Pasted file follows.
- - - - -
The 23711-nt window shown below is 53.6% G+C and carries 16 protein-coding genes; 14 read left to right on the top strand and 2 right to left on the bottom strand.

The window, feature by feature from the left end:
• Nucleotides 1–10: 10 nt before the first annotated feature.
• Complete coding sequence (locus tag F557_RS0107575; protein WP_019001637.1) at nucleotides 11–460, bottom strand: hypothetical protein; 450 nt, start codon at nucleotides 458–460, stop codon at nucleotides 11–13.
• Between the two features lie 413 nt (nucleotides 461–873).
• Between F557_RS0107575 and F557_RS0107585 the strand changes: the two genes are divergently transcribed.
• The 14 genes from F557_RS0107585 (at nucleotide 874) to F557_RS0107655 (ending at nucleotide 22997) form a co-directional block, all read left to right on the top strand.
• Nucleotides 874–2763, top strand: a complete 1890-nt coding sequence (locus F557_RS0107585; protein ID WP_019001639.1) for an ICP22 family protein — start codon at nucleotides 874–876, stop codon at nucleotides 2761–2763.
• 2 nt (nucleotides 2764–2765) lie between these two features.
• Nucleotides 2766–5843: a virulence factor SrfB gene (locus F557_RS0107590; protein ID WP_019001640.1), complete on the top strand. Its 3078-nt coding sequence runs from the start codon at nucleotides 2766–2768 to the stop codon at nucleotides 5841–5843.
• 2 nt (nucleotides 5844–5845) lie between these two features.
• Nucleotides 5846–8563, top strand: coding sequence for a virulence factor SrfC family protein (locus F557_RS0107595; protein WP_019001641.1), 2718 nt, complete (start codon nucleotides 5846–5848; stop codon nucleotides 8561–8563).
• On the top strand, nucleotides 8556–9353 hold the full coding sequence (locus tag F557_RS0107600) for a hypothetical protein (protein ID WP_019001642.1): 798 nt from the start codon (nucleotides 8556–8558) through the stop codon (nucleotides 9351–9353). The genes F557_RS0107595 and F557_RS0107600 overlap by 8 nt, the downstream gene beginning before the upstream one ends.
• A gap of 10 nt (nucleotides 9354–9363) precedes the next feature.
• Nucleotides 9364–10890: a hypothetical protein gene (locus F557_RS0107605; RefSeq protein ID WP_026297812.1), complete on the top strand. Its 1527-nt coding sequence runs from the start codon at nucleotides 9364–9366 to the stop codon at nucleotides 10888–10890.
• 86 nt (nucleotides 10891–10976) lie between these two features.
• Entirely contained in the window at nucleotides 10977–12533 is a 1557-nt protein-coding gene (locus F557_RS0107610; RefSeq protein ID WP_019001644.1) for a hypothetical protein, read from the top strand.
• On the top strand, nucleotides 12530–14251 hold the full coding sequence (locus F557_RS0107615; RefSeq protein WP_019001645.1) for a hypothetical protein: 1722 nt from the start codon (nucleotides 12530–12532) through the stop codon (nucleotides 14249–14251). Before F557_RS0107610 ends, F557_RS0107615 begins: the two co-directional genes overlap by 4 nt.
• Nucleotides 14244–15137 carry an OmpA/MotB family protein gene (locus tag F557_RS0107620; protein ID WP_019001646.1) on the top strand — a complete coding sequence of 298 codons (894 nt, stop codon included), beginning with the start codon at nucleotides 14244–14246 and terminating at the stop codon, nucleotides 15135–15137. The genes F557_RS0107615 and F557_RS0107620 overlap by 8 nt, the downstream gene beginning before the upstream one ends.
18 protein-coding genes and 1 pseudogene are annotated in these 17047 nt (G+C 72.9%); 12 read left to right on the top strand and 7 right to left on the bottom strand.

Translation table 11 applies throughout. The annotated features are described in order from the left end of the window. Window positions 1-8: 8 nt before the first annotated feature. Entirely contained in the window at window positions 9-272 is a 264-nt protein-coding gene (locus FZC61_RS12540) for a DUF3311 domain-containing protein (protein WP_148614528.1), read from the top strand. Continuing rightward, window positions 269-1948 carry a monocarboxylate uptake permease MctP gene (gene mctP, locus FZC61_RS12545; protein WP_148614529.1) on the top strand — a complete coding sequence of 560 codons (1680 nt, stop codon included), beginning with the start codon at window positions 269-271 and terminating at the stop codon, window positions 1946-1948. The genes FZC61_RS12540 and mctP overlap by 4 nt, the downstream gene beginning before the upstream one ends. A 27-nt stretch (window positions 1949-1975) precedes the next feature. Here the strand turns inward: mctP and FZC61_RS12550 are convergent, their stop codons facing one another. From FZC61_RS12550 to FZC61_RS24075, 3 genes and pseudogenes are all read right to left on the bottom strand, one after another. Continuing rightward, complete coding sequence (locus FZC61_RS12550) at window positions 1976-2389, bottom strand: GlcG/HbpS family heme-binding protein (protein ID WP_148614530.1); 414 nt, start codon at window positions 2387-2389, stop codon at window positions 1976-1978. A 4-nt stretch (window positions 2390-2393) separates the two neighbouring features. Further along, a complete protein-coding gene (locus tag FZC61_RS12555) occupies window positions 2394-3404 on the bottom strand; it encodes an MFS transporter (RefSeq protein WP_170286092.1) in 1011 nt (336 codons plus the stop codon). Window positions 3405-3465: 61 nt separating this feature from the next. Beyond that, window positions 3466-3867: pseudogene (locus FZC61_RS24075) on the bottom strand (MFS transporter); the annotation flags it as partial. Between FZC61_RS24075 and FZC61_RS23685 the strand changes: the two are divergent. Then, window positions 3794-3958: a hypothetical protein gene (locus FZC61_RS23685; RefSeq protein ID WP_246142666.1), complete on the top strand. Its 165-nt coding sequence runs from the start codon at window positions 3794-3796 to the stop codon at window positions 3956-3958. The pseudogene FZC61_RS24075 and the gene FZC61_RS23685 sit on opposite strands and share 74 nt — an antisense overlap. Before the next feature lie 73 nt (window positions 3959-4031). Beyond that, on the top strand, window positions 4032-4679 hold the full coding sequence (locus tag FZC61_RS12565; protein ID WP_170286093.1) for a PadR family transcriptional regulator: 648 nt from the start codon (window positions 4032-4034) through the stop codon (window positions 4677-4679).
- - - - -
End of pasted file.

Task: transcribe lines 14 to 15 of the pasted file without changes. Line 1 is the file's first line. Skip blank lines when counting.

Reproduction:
• A gap of 10 nt (nucleotides 9354–9363) precedes the next feature.
• Nucleotides 9364–10890: a hypothetical protein gene (locus F557_RS0107605; RefSeq protein ID WP_026297812.1), complete on the top strand. Its 1527-nt coding sequence runs from the start codon at nucleotides 9364–9366 to the stop codon at nucleotides 10888–10890.